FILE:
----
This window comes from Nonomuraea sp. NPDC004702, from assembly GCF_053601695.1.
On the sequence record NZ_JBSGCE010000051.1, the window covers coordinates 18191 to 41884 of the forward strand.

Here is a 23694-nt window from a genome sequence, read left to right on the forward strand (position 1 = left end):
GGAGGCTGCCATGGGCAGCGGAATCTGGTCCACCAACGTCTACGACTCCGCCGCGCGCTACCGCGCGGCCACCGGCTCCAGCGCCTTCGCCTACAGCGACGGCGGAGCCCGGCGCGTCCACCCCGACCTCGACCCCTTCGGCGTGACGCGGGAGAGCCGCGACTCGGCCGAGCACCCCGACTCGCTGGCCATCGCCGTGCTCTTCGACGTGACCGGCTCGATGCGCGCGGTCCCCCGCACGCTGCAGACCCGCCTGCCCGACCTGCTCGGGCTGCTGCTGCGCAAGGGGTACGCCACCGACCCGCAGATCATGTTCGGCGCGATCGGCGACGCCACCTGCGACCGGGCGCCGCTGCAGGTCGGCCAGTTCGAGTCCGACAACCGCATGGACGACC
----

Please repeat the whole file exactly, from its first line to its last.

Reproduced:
This window comes from Nonomuraea sp. NPDC004702, from assembly GCF_053601695.1.
On the sequence record NZ_JBSGCE010000051.1, the window covers coordinates 18191 to 41884 of the forward strand.

Here is a 23694-nt window from a genome sequence, read left to right on the forward strand (position 1 = left end):
GGAGGCTGCCATGGGCAGCGGAATCTGGTCCACCAACGTCTACGACTCCGCCGCGCGCTACCGCGCGGCCACCGGCTCCAGCGCCTTCGCCTACAGCGACGGCGGAGCCCGGCGCGTCCACCCCGACCTCGACCCCTTCGGCGTGACGCGGGAGAGCCGCGACTCGGCCGAGCACCCCGACTCGCTGGCCATCGCCGTGCTCTTCGACGTGACCGGCTCGATGCGCGCGGTCCCCCGCACGCTGCAGACCCGCCTGCCCGACCTGCTCGGGCTGCTGCTGCGCAAGGGGTACGCCACCGACCCGCAGATCATGTTCGGCGCGATCGGCGACGCCACCTGCGACCGGGCGCCGCTGCAGGTCGGCCAGTTCGAGTCCGACAACCGCATGGACGACC